But now the tide is clearly turning again in the favour of Big 5. The romance charts of Amazon makes Mills & Boon look like works of sheer literary genius. There are a lot of excellent indie Romance books on Amazon, they are just buried. Readers are associating trad pubs with quality once again. Kobo has already seen the writing on the wall and has buried indie books. They allow indie books visibility in their store based on strict manual review. So yeah indie authors are not a huge threat to Big 5 anymore....but still they can suck the life blood out of indies further by uploading their backlist on Kindle Unlimited.

    The romance charts on Amazon have plenty of indie books on them. If they're right up there in the top 1,000 of the whole store, how can you say that they're buried?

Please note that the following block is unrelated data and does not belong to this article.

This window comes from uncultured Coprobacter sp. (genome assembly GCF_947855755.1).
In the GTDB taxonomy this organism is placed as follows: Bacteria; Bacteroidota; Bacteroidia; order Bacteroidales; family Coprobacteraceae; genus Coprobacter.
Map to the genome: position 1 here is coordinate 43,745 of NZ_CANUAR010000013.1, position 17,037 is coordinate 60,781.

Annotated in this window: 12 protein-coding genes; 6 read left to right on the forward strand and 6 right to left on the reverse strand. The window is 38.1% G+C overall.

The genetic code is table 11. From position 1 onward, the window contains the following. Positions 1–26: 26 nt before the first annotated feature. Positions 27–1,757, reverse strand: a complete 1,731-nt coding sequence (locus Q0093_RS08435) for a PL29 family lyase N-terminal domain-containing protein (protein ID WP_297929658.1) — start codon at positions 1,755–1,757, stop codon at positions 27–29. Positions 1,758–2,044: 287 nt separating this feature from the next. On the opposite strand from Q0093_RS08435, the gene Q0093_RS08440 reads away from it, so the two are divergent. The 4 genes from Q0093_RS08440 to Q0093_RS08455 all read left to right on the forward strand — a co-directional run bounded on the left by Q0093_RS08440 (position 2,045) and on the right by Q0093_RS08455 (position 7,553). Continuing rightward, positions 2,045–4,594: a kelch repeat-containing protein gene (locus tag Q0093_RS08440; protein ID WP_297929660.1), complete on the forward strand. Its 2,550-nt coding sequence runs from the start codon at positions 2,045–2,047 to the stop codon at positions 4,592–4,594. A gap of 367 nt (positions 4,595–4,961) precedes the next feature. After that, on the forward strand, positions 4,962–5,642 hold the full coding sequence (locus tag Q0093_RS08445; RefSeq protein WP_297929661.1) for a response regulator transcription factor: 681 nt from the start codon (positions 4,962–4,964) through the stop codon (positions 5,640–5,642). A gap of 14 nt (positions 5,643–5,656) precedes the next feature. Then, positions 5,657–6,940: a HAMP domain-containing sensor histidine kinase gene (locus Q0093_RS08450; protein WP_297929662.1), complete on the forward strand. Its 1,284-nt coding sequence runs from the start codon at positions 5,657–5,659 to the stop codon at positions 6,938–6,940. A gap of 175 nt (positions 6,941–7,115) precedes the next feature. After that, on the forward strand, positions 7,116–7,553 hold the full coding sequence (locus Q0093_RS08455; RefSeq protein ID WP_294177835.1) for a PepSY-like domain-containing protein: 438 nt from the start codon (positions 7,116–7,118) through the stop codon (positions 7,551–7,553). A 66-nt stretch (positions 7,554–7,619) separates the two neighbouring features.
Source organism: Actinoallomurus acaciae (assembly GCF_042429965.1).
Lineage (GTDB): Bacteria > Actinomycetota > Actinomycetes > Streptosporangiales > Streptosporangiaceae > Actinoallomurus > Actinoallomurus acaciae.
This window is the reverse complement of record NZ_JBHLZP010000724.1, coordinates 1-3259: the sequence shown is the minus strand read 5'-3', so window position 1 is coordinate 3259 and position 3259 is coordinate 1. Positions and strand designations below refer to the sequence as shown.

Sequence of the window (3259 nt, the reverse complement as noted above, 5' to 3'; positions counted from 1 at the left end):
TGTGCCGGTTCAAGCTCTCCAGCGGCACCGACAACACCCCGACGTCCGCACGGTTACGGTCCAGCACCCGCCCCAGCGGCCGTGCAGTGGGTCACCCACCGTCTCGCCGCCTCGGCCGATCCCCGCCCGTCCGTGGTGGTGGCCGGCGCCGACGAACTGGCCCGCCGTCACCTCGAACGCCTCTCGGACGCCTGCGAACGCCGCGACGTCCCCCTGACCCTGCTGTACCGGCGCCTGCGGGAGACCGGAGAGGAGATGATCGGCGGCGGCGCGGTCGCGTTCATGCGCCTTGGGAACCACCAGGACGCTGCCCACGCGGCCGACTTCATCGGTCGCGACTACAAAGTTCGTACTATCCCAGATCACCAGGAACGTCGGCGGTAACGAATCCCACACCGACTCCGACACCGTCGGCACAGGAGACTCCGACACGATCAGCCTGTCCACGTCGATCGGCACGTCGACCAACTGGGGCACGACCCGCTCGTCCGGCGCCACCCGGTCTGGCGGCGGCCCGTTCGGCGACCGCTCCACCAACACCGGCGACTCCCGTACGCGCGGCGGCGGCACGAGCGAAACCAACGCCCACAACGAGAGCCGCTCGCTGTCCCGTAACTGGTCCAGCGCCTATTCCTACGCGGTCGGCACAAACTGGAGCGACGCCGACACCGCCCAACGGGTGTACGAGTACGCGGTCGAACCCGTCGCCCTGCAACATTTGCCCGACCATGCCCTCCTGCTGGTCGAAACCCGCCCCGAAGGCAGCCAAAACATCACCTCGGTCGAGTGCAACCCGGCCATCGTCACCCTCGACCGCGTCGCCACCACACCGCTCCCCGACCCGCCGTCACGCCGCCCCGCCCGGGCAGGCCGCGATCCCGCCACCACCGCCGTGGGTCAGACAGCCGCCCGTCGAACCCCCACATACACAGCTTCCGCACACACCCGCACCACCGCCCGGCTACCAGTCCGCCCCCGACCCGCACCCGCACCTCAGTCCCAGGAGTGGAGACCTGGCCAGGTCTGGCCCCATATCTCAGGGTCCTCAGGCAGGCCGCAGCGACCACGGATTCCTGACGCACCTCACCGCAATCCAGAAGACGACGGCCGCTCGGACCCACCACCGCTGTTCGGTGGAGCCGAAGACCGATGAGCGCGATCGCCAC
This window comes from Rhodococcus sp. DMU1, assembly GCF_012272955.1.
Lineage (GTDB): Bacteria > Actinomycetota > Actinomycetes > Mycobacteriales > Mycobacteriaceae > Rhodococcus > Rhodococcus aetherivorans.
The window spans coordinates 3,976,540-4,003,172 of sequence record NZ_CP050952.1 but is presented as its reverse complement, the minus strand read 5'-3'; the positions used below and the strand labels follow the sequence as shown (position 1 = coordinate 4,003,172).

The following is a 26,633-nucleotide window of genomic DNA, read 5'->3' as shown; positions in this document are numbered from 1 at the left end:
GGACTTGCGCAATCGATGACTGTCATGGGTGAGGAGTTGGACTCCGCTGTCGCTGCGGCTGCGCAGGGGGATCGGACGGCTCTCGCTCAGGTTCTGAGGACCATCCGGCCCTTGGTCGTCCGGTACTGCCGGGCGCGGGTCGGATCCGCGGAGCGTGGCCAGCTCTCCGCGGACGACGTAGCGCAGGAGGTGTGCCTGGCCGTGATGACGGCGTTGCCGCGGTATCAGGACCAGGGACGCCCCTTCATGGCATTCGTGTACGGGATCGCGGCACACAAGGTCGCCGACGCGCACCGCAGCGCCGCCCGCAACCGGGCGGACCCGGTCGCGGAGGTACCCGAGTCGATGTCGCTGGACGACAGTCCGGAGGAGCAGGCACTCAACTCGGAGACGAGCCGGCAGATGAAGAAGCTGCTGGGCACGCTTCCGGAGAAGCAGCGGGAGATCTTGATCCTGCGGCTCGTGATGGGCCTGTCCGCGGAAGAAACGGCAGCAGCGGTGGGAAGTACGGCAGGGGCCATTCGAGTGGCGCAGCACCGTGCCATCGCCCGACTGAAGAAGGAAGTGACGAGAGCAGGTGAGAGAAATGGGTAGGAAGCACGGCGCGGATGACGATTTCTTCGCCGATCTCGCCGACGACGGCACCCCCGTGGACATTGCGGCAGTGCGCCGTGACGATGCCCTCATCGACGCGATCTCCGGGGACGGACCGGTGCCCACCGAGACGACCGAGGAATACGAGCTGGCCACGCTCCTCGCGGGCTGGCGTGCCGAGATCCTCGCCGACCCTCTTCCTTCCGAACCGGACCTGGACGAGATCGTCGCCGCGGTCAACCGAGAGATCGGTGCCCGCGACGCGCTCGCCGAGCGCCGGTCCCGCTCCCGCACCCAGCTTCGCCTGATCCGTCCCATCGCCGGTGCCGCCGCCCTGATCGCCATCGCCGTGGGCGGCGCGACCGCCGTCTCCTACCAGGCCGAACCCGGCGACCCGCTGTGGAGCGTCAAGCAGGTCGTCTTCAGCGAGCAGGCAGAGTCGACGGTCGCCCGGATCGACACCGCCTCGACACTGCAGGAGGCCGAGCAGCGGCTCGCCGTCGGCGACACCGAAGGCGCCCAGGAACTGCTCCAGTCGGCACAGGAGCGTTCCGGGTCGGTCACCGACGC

Offline IndieEuroAuthor

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    Re: Publishers with books in KU and wide?
    « Reply #41 on: July 07, 2020, 03:49:21 pm »
    No, I'm not. I'm talking about readers like me, who only ever seem to finish trad books. I still buy the indie books - hope springs eternal, I guess - but I never manage to finish them. And I don't doubt for a minute that there are plenty more readers like me, who will search out a trad book over an indie, because we've been burned by crappy indie books too many times.

    That sounds like me...I still sometimes buy indie books, but not in any main "money making" genres.

    Mills & Boone, and Harlequin, etc. became a household name based on giving consumers the books they wanted. Romance readers are voracious, and indie books are cheap, so it's no surprise that indie romances would really appeal to romance readers if they're decent quality. Plus, KU would give them even more bang for their buck (no pun intended).